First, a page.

July 28, 1948. The first Olympic Games after World War II opened in London.
On the same day, 35 miles northwest of London, a very different competition opened.
The Stoke-Mandeville Games for the Paralyzed, held on the grounds of a hospital that treated injured war veterans, featured 16 people – 14 men and 2 women – competing in one sport, archery.
The games were the brainchild of Dr. Ludwig Guttmann, head of the Stoke-Mandeville Hospital’s Spinal Injuries Unit. Guttmann had realized that enforced, immobile bed rest, the standard practice in spinal injury cases, was killing his patients. He experimented with moving the patients, gently turning them over regularly, and was encouraged by the results. He began programs to strengthen the patients with simple games of ball, then wheelchair polo and basketball, darts, and archery. Patients lived and thrived, and the idea of competitive sports for people with physical disabilities took hold.
Two years later, the Stoke-Mandeville competition had expanded to sixty competitors, and javelin throwing was included. By 1954, fourteen nations were represented at Stoke-Mandeville, with athletes from as far away as Australia, Egypt, Pakistan, and Portugal.
Other countries also began to organize sports events for athletes with disabilities. In 1957, America had its first national wheelchair games.
And in 1960, 400 athletes with disabilities, from 23 countries, gathered at the Olympic Stadium in Rome, just days after the Olympics had concluded. They competed in archery, basketball, swimming, fencing, javelin, shot put, club throwing, snooker, swimming, table tennis and the pentathlon.
Over the next two decades, Paralympic competitions evolved, moving away from the “medical” model of sports-for-rehabilitation to the idea of elite sports played at the highest levels. Gradually the games also included athletes who were blind, had cerebral palsy, were amputees or had other physical disabilities; and systems were developed to classify disability levels and group athletes to create the most competitive events.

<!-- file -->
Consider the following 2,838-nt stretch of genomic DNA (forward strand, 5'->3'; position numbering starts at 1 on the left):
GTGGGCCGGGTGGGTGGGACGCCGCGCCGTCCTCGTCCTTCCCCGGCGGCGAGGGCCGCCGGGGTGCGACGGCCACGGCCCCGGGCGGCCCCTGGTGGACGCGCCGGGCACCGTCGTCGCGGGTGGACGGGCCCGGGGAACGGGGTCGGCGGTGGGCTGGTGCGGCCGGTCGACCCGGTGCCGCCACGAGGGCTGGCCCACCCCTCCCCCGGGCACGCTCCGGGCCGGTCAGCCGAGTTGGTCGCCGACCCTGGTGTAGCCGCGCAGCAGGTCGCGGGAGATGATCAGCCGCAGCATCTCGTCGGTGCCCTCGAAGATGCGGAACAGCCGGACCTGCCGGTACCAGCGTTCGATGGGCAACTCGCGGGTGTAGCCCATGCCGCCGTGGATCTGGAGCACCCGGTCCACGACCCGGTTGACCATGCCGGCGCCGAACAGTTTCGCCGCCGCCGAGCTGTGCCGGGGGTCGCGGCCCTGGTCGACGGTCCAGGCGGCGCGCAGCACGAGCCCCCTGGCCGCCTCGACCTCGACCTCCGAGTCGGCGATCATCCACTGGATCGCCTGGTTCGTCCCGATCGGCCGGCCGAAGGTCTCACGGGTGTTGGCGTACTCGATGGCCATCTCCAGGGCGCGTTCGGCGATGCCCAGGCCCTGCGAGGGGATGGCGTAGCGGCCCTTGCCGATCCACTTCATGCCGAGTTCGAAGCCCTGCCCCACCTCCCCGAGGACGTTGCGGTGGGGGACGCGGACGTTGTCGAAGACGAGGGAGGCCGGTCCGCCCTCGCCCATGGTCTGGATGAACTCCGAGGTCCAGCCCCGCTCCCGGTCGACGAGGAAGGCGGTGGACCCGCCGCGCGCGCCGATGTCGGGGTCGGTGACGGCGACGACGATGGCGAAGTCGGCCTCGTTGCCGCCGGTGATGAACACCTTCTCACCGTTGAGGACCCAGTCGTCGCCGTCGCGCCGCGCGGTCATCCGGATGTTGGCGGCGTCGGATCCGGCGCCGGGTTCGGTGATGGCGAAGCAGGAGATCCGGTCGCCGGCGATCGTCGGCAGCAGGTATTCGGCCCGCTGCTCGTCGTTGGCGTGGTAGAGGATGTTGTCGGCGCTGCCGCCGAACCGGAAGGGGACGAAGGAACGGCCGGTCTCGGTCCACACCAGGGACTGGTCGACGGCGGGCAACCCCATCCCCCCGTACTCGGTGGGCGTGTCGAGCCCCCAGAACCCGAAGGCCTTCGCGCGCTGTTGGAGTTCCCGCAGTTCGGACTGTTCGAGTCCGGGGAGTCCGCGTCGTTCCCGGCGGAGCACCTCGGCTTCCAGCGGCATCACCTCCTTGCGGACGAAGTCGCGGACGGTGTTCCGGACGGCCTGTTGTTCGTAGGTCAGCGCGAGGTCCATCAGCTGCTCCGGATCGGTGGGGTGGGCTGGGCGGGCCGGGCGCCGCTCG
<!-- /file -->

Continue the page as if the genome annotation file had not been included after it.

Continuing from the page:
The first Games of the modern Paralympic era were held in Seoul, South Korea, in 1988. 100,000 attended the Opening Ceremonies, which featured skydivers, thousands of children, and 700 wheelchair dancers. Over 950 world records were set, with Trischa Zorn of the US winning 12 Gold medals in swimming and setting 9 world records.
A year later, the International Paralympics Committee was established, and the Games continued to grow.
Barcelona 1992: Stephen Hawking, the renowned physicist with disabilities due to ALS, spoke at the Opening Ceremonies. “Each one has within us the spark of fire, a creative touch.” An archer lifted a flaming arrow over the Paralympic cauldron, igniting the Paralympic torch.
Atlanta 1996: more than 3,100 athletes from 103 countries.
Sydney 2000: 3,800 athletes, 122 countries. For the first time, Paralympic and Olympic athletes lived in the same Olympic village and had equal care and services.
Athens 2004: 3,800 athletes, 135 countries. 304 world records.
Beijing 2008: 3,950 athletes from 146 countries. 279 world records. “Games of Equal Splendor,” as the host country proclaimed.
The winter games continued to grow, too, doubling in size between the 1970s and 1990s, although still remaining smaller than the Summer Games.
And as the sports grew, they attracted remarkable technical innovations. Early sport competitions featured wheelchairs weighing 50 pounds and more; athletes would chop off pieces to streamline the chairs for competition. Today’s chairs weigh 15 pounds and offer the athletes amazing opportunities for speed and maneuverability.
Prosthetics have also changed radically. The old wood and steel has been replaced by titanium and graphite. Microchips are embedded for balance and stability. The prosthetics are computer-fitted to the athlete’s body. The results are racing times that are as fast as able-bodied athletes: in 2008, for the first time, South African Paralympian Oscar Pistorius, competing on carbon fiber prosthetics called “Cheetahs” and called “the fastest man on no legs,” won the right to compete for a place on his nation’s Olympic team.